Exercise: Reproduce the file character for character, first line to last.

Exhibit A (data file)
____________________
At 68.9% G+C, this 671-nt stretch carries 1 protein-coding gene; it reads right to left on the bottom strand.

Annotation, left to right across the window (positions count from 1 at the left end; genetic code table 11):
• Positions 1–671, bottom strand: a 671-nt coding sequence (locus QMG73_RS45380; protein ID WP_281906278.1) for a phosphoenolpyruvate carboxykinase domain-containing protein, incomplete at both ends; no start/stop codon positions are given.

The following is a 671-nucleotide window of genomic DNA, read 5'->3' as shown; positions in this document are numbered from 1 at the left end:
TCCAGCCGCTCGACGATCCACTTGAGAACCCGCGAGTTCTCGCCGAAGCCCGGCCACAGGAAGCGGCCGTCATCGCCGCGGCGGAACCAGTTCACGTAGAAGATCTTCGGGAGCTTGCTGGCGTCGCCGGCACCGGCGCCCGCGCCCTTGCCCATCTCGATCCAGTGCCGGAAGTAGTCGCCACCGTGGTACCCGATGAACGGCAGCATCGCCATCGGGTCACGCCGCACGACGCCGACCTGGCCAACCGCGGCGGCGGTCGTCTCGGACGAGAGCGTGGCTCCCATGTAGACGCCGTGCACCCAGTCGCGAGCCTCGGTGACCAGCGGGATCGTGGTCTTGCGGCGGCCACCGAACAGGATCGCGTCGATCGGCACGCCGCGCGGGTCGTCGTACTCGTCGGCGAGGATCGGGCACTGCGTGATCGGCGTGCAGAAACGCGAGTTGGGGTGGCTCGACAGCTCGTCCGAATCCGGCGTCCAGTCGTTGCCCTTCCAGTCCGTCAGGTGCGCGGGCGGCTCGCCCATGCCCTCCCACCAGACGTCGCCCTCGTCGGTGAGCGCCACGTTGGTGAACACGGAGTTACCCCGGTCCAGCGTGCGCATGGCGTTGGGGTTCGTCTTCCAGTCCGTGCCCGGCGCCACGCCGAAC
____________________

At 68.9% G+C, this 671-nt stretch carries 1 protein-coding gene; it reads right to left on the bottom strand.

Annotation, left to right across the window (positions count from 1 at the left end; genetic code table 11):
• Positions 1–671, bottom strand: a 671-nt coding sequence (locus QMG73_RS45380; protein ID WP_281906278.1) for a phosphoenolpyruvate carboxykinase domain-containing protein, incomplete at both ends; no start/stop codon positions are given.

The following is a 671-nucleotide window of genomic DNA, read 5'->3' as shown; positions in this document are numbered from 1 at the left end:
TCCAGCCGCTCGACGATCCACTTGAGAACCCGCGAGTTCTCGCCGAAGCCCGGCCACAGGAAGCGGCCGTCATCGCCGCGGCGGAACCAGTTCACGTAGAAGATCTTCGGGAGCTTGCTGGCGTCGCCGGCACCGGCGCCCGCGCCCTTGCCCATCTCGATCCAGTGCCGGAAGTAGTCGCCACCGTGGTACCCGATGAACGGCAGCATCGCCATCGGGTCACGCCGCACGACGCCGACCTGGCCAACCGCGGCGGCGGTCGTCTCGGACGAGAGCGTGGCTCCCATGTAGACGCCGTGCACCCAGTCGCGAGCCTCGGTGACCAGCGGGATCGTGGTCTTGCGGCGGCCACCGAACAGGATCGCGTCGATCGGCACGCCGCGCGGGTCGTCGTACTCGTCGGCGAGGATCGGGCACTGCGTGATCGGCGTGCAGAAACGCGAGTTGGGGTGGCTCGACAGCTCGTCCGAATCCGGCGTCCAGTCGTTGCCCTTCCAGTCCGTCAGGTGCGCGGGCGGCTCGCCCATGCCCTCCCACCAGACGTCGCCCTCGTCGGTGAGCGCCACGTTGGTGAACACGGAGTTACCCCGGTCCAGCGTGCGCATGGCGTTGGGGTTCGTCTTCCAGTCCGTGCCCGGCGCCACGCCGAAC